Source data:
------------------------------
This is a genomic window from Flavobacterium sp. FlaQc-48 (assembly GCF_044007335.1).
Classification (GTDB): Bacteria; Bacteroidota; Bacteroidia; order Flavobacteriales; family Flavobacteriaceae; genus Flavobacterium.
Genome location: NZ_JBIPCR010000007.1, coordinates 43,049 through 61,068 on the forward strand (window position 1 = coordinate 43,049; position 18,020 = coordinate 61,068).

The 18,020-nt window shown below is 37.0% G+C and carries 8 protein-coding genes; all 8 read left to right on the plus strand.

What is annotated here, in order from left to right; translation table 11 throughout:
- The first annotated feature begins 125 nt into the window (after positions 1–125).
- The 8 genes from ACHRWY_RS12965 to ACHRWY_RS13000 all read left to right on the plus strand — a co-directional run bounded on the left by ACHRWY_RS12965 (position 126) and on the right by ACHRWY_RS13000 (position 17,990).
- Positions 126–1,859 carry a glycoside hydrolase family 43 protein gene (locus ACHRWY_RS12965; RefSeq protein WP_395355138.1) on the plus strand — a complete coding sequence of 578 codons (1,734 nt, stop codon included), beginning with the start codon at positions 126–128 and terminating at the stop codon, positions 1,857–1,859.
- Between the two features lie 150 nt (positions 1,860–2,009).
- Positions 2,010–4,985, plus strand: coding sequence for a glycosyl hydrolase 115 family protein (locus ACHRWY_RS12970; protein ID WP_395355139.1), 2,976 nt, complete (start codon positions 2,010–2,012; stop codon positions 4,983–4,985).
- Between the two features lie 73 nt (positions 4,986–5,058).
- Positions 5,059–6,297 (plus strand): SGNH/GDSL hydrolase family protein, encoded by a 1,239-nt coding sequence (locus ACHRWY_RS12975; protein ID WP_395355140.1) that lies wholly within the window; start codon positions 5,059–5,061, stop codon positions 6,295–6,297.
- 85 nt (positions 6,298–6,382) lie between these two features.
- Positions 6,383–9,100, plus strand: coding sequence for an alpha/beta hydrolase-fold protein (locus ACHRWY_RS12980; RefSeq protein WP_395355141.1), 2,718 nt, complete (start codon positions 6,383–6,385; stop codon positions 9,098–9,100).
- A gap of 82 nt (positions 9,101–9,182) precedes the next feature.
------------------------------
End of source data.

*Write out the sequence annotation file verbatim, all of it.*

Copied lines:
This is a genomic window from Flavobacterium sp. FlaQc-48 (assembly GCF_044007335.1).
Classification (GTDB): Bacteria; Bacteroidota; Bacteroidia; order Flavobacteriales; family Flavobacteriaceae; genus Flavobacterium.
Genome location: NZ_JBIPCR010000007.1, coordinates 43,049 through 61,068 on the forward strand (window position 1 = coordinate 43,049; position 18,020 = coordinate 61,068).

The 18,020-nt window shown below is 37.0% G+C and carries 8 protein-coding genes; all 8 read left to right on the plus strand.

What is annotated here, in order from left to right; translation table 11 throughout:
- The first annotated feature begins 125 nt into the window (after positions 1–125).
- The 8 genes from ACHRWY_RS12965 to ACHRWY_RS13000 all read left to right on the plus strand — a co-directional run bounded on the left by ACHRWY_RS12965 (position 126) and on the right by ACHRWY_RS13000 (position 17,990).
- Positions 126–1,859 carry a glycoside hydrolase family 43 protein gene (locus ACHRWY_RS12965; RefSeq protein WP_395355138.1) on the plus strand — a complete coding sequence of 578 codons (1,734 nt, stop codon included), beginning with the start codon at positions 126–128 and terminating at the stop codon, positions 1,857–1,859.
- Between the two features lie 150 nt (positions 1,860–2,009).
- Positions 2,010–4,985, plus strand: coding sequence for a glycosyl hydrolase 115 family protein (locus ACHRWY_RS12970; protein ID WP_395355139.1), 2,976 nt, complete (start codon positions 2,010–2,012; stop codon positions 4,983–4,985).
- Between the two features lie 73 nt (positions 4,986–5,058).
- Positions 5,059–6,297 (plus strand): SGNH/GDSL hydrolase family protein, encoded by a 1,239-nt coding sequence (locus ACHRWY_RS12975; protein ID WP_395355140.1) that lies wholly within the window; start codon positions 5,059–5,061, stop codon positions 6,295–6,297.
- 85 nt (positions 6,298–6,382) lie between these two features.
- Positions 6,383–9,100, plus strand: coding sequence for an alpha/beta hydrolase-fold protein (locus ACHRWY_RS12980; RefSeq protein WP_395355141.1), 2,718 nt, complete (start codon positions 6,383–6,385; stop codon positions 9,098–9,100).
- A gap of 82 nt (positions 9,101–9,182) precedes the next feature.